Peter Beinart wants to resuscitate cold-war liberalism and would like to claim George Kennan as one of its paragons. Kennan was no movement conservative — and thank God — but he wasn't exactly a cold-war liberal, either. The actual paradigmatic cold-war liberals, in addition to the Americans for Democratic Action that Beinart names, were men like Lyndon Baines Johnson and Sen. Henry "Scoop" Jackson. We don't need anybody to resurrect their foreign policy, it's still with us. It's called neoconservatism. As Michael Lind wrote two years back:
Neoconservatism–the term was Michael Harrington's–originated in the 1970s as a movement of anti-Soviet liberals and social democrats in the tradition of Truman, Kennedy, Johnson, Humphrey and Henry ("Scoop") Jackson, many of whom preferred to call themselves "paleoliberals." While there was a pro-Israel wing, the movement's focus was on confrontation with the Soviet bloc abroad and on the defense of New Deal liberalism and color-blind liberal integrationism against rivals on the left at home. With the end of the cold war and the ascendancy of the Democratic Leadership Council, many "paleoliberals" drifted back to the Democratic center. Daniel Patrick Moynihan, once spoken of as a possible neoconservative presidential candidate, broke with the movement in the 1980s over its growing contempt for international law and its exaggeration of the Soviet threat. Today's neocons are a shrunken remnant of the original broad neocon coalition.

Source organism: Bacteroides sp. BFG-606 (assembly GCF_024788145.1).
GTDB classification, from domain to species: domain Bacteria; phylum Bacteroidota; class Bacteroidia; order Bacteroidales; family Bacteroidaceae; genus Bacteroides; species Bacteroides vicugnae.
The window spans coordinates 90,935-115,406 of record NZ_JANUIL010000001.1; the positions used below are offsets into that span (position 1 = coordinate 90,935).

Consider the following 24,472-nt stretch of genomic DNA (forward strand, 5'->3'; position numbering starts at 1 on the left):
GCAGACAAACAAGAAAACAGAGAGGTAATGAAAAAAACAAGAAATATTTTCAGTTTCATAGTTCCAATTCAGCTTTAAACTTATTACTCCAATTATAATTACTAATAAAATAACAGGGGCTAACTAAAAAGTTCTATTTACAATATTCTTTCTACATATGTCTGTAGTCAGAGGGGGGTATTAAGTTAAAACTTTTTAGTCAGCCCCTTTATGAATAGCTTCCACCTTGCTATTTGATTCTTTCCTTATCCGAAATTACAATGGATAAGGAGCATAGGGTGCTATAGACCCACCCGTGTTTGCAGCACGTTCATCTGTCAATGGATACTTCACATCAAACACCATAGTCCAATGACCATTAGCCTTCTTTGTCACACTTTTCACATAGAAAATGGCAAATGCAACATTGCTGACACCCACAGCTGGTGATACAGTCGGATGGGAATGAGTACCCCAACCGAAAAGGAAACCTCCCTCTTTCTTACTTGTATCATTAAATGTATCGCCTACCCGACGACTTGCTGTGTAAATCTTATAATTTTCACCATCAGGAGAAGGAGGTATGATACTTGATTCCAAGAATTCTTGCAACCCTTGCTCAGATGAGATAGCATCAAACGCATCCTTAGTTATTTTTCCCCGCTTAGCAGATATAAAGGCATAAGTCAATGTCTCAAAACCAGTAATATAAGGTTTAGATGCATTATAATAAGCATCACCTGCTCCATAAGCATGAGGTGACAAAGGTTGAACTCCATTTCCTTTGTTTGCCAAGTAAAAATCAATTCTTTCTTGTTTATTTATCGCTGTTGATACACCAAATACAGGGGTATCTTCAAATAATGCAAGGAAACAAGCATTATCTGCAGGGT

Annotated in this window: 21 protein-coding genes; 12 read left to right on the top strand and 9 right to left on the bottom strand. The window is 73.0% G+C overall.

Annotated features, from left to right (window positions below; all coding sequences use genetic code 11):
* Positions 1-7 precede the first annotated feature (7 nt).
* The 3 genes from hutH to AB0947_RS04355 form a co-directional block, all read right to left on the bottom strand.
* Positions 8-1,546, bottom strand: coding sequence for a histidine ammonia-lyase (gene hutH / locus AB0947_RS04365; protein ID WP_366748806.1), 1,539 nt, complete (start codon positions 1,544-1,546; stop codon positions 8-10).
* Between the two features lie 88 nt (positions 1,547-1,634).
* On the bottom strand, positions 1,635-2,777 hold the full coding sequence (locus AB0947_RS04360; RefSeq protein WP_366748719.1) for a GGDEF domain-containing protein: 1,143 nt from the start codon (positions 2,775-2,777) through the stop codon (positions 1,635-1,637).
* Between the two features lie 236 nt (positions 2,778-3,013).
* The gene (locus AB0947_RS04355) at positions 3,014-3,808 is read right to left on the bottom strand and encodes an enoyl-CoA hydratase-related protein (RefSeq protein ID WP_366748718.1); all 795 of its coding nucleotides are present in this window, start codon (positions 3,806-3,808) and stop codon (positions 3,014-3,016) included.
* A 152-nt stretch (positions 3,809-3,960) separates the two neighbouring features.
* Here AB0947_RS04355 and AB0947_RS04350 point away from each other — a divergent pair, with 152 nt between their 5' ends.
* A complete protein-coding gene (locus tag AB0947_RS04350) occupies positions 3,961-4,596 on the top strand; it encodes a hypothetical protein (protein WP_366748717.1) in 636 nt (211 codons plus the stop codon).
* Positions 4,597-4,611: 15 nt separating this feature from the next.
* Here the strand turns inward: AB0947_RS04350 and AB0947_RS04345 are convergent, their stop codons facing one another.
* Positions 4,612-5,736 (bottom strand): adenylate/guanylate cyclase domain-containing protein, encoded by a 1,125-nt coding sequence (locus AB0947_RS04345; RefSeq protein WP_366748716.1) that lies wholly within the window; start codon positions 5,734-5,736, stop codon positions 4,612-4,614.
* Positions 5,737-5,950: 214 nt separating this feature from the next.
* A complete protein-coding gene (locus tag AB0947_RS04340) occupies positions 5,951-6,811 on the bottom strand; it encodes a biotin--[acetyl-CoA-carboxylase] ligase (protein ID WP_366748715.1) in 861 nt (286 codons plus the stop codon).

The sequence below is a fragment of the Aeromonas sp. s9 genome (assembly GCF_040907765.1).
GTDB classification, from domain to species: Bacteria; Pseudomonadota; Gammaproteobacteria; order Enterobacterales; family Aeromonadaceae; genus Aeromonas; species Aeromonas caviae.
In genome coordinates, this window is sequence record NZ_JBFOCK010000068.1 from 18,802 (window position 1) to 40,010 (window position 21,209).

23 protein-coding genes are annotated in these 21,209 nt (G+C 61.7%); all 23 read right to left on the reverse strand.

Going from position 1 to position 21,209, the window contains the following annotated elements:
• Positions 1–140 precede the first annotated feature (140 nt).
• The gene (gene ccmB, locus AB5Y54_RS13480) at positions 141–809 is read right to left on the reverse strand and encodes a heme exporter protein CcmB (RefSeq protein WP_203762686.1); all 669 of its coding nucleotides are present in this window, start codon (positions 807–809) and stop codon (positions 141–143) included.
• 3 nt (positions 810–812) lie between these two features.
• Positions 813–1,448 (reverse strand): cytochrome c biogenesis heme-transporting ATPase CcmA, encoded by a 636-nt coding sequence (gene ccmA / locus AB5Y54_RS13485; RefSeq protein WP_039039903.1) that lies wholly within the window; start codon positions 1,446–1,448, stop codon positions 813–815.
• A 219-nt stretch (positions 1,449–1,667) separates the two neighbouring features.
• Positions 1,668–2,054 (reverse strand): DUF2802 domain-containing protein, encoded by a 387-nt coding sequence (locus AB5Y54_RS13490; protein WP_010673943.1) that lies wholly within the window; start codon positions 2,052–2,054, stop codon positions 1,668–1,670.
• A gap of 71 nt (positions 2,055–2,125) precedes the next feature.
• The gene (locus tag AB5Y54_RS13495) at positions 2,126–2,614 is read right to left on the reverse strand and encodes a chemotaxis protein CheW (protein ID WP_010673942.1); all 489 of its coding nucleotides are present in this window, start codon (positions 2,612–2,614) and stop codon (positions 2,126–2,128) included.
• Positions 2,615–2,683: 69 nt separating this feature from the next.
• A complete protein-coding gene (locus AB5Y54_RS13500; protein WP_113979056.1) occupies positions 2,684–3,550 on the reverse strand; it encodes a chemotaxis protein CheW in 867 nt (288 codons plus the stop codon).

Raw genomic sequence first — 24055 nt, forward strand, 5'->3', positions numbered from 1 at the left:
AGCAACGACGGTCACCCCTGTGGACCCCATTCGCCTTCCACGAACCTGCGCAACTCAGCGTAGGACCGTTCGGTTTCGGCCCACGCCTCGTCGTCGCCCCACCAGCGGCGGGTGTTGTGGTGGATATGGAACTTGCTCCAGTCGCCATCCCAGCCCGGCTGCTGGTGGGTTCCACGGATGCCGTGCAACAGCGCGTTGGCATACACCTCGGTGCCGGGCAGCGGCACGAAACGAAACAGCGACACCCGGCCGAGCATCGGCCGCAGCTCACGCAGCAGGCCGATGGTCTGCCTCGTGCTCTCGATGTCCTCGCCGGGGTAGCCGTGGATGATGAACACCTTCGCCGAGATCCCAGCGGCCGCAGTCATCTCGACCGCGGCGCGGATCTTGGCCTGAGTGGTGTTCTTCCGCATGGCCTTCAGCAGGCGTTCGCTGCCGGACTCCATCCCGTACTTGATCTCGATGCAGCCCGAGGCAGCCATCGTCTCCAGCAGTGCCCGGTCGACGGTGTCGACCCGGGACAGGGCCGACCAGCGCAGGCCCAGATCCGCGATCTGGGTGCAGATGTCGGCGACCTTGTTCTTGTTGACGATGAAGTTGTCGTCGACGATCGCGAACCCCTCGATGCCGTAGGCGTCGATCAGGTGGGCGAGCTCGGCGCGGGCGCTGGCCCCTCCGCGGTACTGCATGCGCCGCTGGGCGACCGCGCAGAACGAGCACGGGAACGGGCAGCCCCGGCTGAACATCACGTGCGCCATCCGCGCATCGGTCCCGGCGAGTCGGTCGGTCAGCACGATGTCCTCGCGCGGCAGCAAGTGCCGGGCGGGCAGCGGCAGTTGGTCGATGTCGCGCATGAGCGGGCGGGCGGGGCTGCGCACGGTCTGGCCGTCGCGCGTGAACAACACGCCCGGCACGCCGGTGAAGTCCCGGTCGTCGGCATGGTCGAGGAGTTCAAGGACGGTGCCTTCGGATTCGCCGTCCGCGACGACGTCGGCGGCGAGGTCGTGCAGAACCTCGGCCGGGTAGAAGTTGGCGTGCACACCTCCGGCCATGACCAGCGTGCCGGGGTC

Nevertheless, the origins of their ideology on the left are still apparent. The fact that most of the younger neocons were never on the left is irrelevant; they are the intellectual (and, in the case of William Kristol and John Podhoretz, the literal) heirs of older ex-leftists. The idea that the United States and similar societies are dominated by a decadent, postbourgeois "new class" was developed by thinkers in the Trotskyist tradition like James Burnham and Max Schachtman, who influenced an older generation of neocons. The concept of the "global democratic revolution" has its origins in the Trotskyist Fourth International's vision of permanent revolution. The economic determinist idea that liberal democracy is an epiphenomenon of capitalism, promoted by neocons like Michael Novak, is simply Marxism with entrepreneurs substituted for proletarians as the heroic subjects of history.
Beinart, of course, supported the Iraq War at the start, though now that supporting the war is no longer quite so easy he has changed his tune. His talk of a new cold-war liberalism is a face-saving measure, a way for him to continue to advance interventionism and militarism — albeit of a multilateral sort — without having to take any blame for the failure of Bush's (and Beinart's) war. I expect we're going to see a parallel phenomenon on the right rather soon, perhaps taking up the absurdist banner of Francis Fukuyama's "realistic Wilsonianism." (Or, come to think of it, whatever the origins of the next grand foreign-policy non-strategy that arises on the right, it'll probably just be called "Reaganism" — it usually is.)